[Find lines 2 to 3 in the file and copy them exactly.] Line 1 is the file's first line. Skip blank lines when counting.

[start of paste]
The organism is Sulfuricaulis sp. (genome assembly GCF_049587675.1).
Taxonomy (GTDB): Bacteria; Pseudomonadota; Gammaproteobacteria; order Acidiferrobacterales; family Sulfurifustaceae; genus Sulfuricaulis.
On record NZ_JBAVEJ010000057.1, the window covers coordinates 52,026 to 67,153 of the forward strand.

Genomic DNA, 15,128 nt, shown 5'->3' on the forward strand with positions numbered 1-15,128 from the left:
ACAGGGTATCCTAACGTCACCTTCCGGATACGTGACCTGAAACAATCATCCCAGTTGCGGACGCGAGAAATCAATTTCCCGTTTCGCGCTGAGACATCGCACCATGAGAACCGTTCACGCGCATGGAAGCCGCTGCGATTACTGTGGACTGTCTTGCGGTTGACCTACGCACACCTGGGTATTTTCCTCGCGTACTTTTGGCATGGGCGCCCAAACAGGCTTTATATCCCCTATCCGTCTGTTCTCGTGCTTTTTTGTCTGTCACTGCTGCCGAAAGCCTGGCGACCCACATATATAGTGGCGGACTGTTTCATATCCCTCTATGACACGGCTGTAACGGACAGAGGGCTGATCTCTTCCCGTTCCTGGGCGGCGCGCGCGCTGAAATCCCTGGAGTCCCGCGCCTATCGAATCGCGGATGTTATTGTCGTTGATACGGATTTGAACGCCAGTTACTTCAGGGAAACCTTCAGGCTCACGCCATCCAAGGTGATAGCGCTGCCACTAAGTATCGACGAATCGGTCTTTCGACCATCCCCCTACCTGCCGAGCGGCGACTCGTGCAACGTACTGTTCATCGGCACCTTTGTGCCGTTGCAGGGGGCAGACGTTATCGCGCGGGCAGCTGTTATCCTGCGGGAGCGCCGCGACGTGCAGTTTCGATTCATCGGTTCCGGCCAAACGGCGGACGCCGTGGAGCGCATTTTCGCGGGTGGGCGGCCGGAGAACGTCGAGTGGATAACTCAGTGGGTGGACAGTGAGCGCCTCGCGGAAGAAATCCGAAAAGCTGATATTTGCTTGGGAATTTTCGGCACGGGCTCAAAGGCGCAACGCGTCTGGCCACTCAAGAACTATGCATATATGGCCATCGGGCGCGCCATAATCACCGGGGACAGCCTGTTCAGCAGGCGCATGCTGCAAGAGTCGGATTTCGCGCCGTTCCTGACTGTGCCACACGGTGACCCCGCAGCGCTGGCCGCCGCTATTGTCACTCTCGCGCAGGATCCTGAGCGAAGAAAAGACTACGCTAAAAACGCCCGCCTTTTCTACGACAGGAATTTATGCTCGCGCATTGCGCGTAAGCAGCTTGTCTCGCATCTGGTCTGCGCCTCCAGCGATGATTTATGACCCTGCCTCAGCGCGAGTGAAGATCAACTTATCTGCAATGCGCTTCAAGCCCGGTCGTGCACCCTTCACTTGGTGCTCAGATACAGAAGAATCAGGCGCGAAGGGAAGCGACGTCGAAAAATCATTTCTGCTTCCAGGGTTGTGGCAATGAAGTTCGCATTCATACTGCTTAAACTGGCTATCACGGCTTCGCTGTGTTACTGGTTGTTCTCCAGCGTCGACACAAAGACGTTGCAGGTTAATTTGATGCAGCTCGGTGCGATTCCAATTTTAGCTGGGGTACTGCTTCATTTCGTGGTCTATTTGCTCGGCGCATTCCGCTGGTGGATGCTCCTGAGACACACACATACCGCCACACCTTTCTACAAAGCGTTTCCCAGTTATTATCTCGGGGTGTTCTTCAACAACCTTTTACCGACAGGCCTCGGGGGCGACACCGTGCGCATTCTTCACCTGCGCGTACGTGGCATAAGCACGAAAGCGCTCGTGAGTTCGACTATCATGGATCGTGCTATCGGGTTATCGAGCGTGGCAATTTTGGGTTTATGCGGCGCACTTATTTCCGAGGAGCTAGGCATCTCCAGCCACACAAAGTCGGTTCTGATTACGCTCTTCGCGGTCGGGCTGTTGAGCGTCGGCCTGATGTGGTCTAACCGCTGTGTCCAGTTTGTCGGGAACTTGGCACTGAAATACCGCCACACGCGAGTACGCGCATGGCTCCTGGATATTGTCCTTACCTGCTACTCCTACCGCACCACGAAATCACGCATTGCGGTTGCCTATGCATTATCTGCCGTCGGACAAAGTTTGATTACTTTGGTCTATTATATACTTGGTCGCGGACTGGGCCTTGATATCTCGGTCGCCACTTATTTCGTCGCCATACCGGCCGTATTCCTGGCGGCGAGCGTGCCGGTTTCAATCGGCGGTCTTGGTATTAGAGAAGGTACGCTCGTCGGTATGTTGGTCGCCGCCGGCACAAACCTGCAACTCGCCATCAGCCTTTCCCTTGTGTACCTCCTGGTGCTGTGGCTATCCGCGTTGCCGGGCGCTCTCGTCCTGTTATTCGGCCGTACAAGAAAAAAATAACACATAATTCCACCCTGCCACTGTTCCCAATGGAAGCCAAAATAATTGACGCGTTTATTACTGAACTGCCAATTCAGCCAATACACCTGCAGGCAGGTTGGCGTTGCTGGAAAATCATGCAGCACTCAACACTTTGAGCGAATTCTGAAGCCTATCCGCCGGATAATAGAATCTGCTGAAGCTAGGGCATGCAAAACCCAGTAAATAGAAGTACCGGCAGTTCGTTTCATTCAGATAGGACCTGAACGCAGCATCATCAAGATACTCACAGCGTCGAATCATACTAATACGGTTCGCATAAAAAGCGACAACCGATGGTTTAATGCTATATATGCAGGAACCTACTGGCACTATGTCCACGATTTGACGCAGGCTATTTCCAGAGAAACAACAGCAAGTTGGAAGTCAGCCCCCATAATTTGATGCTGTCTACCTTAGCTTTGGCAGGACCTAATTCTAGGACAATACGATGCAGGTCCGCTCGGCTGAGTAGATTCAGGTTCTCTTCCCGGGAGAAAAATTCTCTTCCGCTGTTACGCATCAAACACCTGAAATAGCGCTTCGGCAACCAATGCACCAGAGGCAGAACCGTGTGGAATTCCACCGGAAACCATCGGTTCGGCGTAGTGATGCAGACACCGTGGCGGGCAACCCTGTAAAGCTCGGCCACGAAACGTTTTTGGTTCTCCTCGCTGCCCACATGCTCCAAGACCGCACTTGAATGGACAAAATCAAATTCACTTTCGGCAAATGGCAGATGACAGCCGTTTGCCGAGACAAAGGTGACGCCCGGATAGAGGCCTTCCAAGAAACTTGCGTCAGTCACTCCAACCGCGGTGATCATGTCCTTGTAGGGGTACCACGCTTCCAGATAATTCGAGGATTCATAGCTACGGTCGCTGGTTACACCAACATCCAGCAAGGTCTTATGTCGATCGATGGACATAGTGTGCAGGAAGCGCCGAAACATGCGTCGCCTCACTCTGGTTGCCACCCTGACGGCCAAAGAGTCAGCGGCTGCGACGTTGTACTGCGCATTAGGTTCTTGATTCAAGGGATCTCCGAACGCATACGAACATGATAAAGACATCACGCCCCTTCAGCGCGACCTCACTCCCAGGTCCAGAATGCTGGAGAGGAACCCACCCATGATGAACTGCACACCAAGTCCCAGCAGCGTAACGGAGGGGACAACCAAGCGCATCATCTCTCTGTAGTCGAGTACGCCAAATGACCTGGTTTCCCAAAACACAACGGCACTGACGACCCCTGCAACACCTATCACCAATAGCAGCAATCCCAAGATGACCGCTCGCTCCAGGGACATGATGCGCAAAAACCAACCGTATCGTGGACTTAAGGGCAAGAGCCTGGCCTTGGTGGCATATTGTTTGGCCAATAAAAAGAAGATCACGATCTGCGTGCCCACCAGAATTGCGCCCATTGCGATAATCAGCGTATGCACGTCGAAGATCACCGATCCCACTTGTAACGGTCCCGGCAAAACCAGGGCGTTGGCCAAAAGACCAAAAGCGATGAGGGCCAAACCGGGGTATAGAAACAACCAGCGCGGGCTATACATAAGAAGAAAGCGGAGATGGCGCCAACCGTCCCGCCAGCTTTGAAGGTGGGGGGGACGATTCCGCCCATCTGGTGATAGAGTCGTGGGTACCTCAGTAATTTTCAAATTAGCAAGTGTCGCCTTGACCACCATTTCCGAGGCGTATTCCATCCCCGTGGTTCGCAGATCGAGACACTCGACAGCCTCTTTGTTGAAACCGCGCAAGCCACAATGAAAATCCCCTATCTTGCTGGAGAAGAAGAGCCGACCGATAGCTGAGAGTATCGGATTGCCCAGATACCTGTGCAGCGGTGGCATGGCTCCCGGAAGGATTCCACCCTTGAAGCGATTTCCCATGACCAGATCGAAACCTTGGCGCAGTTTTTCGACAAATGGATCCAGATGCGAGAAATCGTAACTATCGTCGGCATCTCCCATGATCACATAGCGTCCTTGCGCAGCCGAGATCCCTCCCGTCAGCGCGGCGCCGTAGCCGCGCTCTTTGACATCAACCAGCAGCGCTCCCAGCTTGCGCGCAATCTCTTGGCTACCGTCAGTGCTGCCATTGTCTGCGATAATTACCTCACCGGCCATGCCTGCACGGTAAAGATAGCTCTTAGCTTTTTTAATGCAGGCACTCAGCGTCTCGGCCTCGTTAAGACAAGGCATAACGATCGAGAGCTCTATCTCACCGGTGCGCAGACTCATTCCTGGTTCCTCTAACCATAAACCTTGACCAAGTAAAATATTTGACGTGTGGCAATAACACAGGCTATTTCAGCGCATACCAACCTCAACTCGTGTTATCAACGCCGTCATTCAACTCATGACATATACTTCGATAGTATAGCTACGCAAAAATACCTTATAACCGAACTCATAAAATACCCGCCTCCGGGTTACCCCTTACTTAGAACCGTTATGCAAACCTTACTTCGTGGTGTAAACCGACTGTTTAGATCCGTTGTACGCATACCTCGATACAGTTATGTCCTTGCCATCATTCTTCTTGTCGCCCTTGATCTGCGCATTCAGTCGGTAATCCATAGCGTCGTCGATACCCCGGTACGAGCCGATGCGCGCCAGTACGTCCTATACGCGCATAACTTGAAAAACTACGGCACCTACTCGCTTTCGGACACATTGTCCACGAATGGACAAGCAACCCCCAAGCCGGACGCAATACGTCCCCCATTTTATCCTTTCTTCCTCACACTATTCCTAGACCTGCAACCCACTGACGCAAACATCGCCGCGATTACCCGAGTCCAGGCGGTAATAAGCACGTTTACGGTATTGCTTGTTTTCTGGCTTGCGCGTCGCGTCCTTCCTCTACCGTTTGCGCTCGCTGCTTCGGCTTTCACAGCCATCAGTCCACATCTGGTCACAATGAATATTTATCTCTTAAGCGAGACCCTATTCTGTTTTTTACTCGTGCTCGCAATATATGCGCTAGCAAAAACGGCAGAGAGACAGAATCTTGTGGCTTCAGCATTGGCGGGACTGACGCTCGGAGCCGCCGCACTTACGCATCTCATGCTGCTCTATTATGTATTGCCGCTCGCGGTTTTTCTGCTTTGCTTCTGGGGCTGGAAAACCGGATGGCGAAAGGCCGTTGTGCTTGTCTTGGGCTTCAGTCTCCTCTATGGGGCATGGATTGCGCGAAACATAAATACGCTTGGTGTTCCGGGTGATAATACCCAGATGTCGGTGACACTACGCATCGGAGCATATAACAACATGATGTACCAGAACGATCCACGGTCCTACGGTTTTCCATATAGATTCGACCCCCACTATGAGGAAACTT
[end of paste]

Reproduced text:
Taxonomy (GTDB): Bacteria; Pseudomonadota; Gammaproteobacteria; order Acidiferrobacterales; family Sulfurifustaceae; genus Sulfuricaulis.
On record NZ_JBAVEJ010000057.1, the window covers coordinates 52,026 to 67,153 of the forward strand.